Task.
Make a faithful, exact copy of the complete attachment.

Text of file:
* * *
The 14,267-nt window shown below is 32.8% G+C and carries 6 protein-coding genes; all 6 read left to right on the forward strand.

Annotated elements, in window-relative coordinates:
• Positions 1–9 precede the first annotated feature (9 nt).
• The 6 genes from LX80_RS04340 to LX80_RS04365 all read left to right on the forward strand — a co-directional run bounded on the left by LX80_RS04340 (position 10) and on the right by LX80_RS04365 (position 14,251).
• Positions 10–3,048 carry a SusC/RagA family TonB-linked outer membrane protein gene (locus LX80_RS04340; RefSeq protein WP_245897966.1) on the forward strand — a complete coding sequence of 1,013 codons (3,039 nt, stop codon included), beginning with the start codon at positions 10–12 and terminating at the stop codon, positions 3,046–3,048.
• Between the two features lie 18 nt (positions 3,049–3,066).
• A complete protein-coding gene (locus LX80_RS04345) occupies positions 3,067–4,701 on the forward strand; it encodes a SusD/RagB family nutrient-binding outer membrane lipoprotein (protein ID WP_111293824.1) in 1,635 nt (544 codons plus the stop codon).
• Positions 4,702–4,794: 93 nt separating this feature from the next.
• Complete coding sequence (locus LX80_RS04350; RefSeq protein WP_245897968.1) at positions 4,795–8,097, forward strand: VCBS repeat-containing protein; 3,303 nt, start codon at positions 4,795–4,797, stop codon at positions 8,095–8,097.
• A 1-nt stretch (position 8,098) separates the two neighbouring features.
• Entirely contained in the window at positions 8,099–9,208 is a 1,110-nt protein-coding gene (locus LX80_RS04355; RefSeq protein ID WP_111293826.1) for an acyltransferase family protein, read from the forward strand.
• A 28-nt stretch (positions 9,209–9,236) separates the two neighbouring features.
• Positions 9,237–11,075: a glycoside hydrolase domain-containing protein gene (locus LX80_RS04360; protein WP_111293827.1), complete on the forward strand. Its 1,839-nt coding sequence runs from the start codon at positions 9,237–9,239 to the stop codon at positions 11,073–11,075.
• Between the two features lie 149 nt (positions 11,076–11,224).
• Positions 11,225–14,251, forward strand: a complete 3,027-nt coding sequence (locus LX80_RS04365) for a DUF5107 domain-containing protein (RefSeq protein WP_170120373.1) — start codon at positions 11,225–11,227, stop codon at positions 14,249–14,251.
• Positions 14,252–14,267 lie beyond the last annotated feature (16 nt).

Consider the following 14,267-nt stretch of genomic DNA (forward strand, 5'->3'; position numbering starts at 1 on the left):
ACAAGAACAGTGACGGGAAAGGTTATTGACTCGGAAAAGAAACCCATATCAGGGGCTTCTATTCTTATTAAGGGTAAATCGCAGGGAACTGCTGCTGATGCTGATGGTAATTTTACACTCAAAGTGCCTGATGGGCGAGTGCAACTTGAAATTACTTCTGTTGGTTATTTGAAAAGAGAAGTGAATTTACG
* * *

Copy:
The 14,267-nt window shown below is 32.8% G+C and carries 6 protein-coding genes; all 6 read left to right on the forward strand.

Annotated elements, in window-relative coordinates:
• Positions 1–9 precede the first annotated feature (9 nt).
• The 6 genes from LX80_RS04340 to LX80_RS04365 all read left to right on the forward strand — a co-directional run bounded on the left by LX80_RS04340 (position 10) and on the right by LX80_RS04365 (position 14,251).
• Positions 10–3,048 carry a SusC/RagA family TonB-linked outer membrane protein gene (locus LX80_RS04340; RefSeq protein WP_245897966.1) on the forward strand — a complete coding sequence of 1,013 codons (3,039 nt, stop codon included), beginning with the start codon at positions 10–12 and terminating at the stop codon, positions 3,046–3,048.
• Between the two features lie 18 nt (positions 3,049–3,066).
• A complete protein-coding gene (locus LX80_RS04345) occupies positions 3,067–4,701 on the forward strand; it encodes a SusD/RagB family nutrient-binding outer membrane lipoprotein (protein ID WP_111293824.1) in 1,635 nt (544 codons plus the stop codon).
• Positions 4,702–4,794: 93 nt separating this feature from the next.
• Complete coding sequence (locus LX80_RS04350; RefSeq protein WP_245897968.1) at positions 4,795–8,097, forward strand: VCBS repeat-containing protein; 3,303 nt, start codon at positions 4,795–4,797, stop codon at positions 8,095–8,097.
• A 1-nt stretch (position 8,098) separates the two neighbouring features.
• Entirely contained in the window at positions 8,099–9,208 is a 1,110-nt protein-coding gene (locus LX80_RS04355; RefSeq protein ID WP_111293826.1) for an acyltransferase family protein, read from the forward strand.
• A 28-nt stretch (positions 9,209–9,236) separates the two neighbouring features.
• Positions 9,237–11,075: a glycoside hydrolase domain-containing protein gene (locus LX80_RS04360; protein WP_111293827.1), complete on the forward strand. Its 1,839-nt coding sequence runs from the start codon at positions 9,237–9,239 to the stop codon at positions 11,073–11,075.
• Between the two features lie 149 nt (positions 11,076–11,224).
• Positions 11,225–14,251, forward strand: a complete 3,027-nt coding sequence (locus LX80_RS04365) for a DUF5107 domain-containing protein (RefSeq protein WP_170120373.1) — start codon at positions 11,225–11,227, stop codon at positions 14,249–14,251.
• Positions 14,252–14,267 lie beyond the last annotated feature (16 nt).

Consider the following 14,267-nt stretch of genomic DNA (forward strand, 5'->3'; position numbering starts at 1 on the left):
ACAAGAACAGTGACGGGAAAGGTTATTGACTCGGAAAAGAAACCCATATCAGGGGCTTCTATTCTTATTAAGGGTAAATCGCAGGGAACTGCTGCTGATGCTGATGGTAATTTTACACTCAAAGTGCCTGATGGGCGAGTGCAACTTGAAATTACTTCTGTTGGTTATTTGAAAAGAGAAGTGAATTTACG